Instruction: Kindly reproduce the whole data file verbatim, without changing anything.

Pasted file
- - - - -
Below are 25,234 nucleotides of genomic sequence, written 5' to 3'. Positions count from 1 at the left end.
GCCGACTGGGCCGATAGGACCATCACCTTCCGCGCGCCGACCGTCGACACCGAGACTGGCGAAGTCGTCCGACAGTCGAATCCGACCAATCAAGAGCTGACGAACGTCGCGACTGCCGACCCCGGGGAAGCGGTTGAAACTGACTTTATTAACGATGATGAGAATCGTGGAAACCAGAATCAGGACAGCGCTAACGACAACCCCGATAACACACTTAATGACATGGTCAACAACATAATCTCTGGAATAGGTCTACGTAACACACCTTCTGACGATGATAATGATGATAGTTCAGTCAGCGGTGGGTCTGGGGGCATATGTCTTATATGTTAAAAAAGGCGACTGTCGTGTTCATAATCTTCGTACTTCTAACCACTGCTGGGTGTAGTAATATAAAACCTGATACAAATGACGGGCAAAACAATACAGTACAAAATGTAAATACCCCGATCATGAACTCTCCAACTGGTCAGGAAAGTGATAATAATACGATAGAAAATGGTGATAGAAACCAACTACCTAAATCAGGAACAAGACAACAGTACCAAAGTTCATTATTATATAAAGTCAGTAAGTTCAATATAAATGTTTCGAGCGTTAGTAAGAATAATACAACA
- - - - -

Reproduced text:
Below are 25,234 nucleotides of genomic sequence, written 5' to 3'. Positions count from 1 at the left end.
GCCGACTGGGCCGATAGGACCATCACCTTCCGCGCGCCGACCGTCGACACCGAGACTGGCGAAGTCGTCCGACAGTCGAATCCGACCAATCAAGAGCTGACGAACGTCGCGACTGCCGACCCCGGGGAAGCGGTTGAAACTGACTTTATTAACGATGATGAGAATCGTGGAAACCAGAATCAGGACAGCGCTAACGACAACCCCGATAACACACTTAATGACATGGTCAACAACATAATCTCTGGAATAGGTCTACGTAACACACCTTCTGACGATGATAATGATGATAGTTCAGTCAGCGGTGGGTCTGGGGGCATATGTCTTATATGTTAAAAAAGGCGACTGTCGTGTTCATAATCTTCGTACTTCTAACCACTGCTGGGTGTAGTAATATAAAACCTGATACAAATGACGGGCAAAACAATACAGTACAAAATGTAAATACCCCGATCATGAACTCTCCAACTGGTCAGGAAAGTGATAATAATACGATAGAAAATGGTGATAGAAACCAACTACCTAAATCAGGAACAAGACAACAGTACCAAAGTTCATTATTATATAAAGTCAGTAAGTTCAATATAAATGTTTCGAGCGTTAGTAAGAATAATACAACA